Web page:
Tuesday, September 17, 2013

American League wild card race will be a wild one

With roughly a dozen games to go in the 2013 baseball season, the division winners in the American League are all but decided.

The Boston Red Sox lead the AL East by nine games. The Oakland A's are up 6.5 games in the AL West, and the Detroit Tigers lead the AL Central by 6.

That said, nine of the 15 teams in the American League still have legitimate pennant hopes entering play on this, the 17th day of September. Six teams are fighting for the two wild card spots, and all of them are within 2.5 games of each other. This must be exactly what commissioner Bud Selig had in mind when he added that extra wild card position.

Take a look at the wild card standings entering Tuesday's play:
1. Tampa Bay  82-67 (+1.0)
2. Texas 81-68  (-)
3. Cleveland 81-69 (0.5 GB)
4. Baltimore 79-70 (2.0 GB)
5. Kansas City 79-71 (2.5 GB)
6. New York 79-71 (2.5 GB)

Only two of the six can qualify, and for the longest time, it looked like Texas would be one of those teams. No more. If you thought the White Sox were struggling, take a look at what the Rangers have done this month. They are 2-12 in September, and their starting pitchers have gone 1-12 in that time frame. Former Cub Matt Garza was the latest to get knocked around. He lasted only 4.1 innings Monday in a 6-2 Texas loss to Tampa Bay. This is a real critical time for the Rangers. They have three more games in a four-game set with the Rays before heading to Kansas City for a crucial weekend series against the Royals.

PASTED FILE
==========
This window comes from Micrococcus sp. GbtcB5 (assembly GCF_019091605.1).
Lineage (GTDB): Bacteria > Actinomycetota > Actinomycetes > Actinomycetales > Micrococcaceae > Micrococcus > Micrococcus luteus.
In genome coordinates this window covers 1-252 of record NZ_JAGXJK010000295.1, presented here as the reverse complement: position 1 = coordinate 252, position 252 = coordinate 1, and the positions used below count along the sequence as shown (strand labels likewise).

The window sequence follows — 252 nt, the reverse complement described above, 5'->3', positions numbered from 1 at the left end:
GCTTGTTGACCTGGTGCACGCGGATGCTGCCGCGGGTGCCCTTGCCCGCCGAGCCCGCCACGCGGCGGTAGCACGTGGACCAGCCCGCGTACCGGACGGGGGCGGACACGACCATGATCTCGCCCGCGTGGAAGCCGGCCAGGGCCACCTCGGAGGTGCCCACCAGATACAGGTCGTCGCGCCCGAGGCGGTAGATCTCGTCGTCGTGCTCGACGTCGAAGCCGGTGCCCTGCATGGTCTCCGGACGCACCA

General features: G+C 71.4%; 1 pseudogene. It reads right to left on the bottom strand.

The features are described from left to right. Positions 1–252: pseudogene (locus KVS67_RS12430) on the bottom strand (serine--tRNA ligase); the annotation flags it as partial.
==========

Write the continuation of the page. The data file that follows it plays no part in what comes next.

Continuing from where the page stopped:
Speaking of Kansas City, the Royals got a big game from James Shields (pictured) in a 7-1 victory over Cleveland on Monday night. The Royals and Indians meet again Tuesday and Wednesday in the other big, head-to-head series between wild card contenders. Kansas City will send 22-year-old prospect Yordano Ventura to the mound to make his major league debut Tuesday night. No pressure, kid. Nothing at stake except Kansas City's first legitimate chance to make the playoffs in nearly three decades.

Even with Chicago teams dead and buried, there is still some good baseball left to watch. This AL wild card race could end up as one for the ages.


  1. To be fair to the Royals, in 2003 they were only a game back in the AL Central in early September. In 1993 they played like a quasi-contender into August. I guess, yea, you have to go back to their World Series/George Brett's prime era (1976-1989?) to see them contending for anything.

    Going to go out on a limb and say Ron Washington is probably going to get fired if the Rangers go from losing a World Series in which they were favored, to blowing a World Series, to blowing a division title, to blowing a Wild Card.

    Count me as rooting for Anyone But the Yankees.

  2. Ah yes, the 2003 Royals. That was Darrell May's career year. They were hot early in that season. They couldn't maintain it though. As Bill Kindt used to say, "Water always finds its level."